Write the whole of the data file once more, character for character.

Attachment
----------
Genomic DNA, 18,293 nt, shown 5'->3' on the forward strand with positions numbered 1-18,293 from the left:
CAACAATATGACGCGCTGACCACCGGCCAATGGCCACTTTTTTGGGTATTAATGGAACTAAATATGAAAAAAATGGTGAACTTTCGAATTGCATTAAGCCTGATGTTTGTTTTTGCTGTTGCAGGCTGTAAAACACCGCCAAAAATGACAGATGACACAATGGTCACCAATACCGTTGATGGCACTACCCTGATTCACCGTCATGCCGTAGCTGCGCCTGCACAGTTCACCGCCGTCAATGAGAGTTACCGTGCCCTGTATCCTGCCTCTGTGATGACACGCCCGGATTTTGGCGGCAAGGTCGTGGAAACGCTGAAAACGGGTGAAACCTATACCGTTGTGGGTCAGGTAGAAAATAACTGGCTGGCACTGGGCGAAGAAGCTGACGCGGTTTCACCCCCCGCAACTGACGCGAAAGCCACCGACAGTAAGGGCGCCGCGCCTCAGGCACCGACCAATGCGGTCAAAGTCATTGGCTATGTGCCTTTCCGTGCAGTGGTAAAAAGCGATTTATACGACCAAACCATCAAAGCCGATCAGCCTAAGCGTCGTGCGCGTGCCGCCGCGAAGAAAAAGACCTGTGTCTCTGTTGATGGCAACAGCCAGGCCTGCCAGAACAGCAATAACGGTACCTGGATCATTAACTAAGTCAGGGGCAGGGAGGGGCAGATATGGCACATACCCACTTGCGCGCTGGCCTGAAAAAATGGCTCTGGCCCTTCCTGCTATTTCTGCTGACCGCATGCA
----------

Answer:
Genomic DNA, 18,293 nt, shown 5'->3' on the forward strand with positions numbered 1-18,293 from the left:
CAACAATATGACGCGCTGACCACCGGCCAATGGCCACTTTTTTGGGTATTAATGGAACTAAATATGAAAAAAATGGTGAACTTTCGAATTGCATTAAGCCTGATGTTTGTTTTTGCTGTTGCAGGCTGTAAAACACCGCCAAAAATGACAGATGACACAATGGTCACCAATACCGTTGATGGCACTACCCTGATTCACCGTCATGCCGTAGCTGCGCCTGCACAGTTCACCGCCGTCAATGAGAGTTACCGTGCCCTGTATCCTGCCTCTGTGATGACACGCCCGGATTTTGGCGGCAAGGTCGTGGAAACGCTGAAAACGGGTGAAACCTATACCGTTGTGGGTCAGGTAGAAAATAACTGGCTGGCACTGGGCGAAGAAGCTGACGCGGTTTCACCCCCCGCAACTGACGCGAAAGCCACCGACAGTAAGGGCGCCGCGCCTCAGGCACCGACCAATGCGGTCAAAGTCATTGGCTATGTGCCTTTCCGTGCAGTGGTAAAAAGCGATTTATACGACCAAACCATCAAAGCCGATCAGCCTAAGCGTCGTGCGCGTGCCGCCGCGAAGAAAAAGACCTGTGTCTCTGTTGATGGCAACAGCCAGGCCTGCCAGAACAGCAATAACGGTACCTGGATCATTAACTAAGTCAGGGGCAGGGAGGGGCAGATATGGCACATACCCACTTGCGCGCTGGCCTGAAAAAATGGCTCTGGCCCTTCCTGCTATTTCTGCTGACCGCATGCA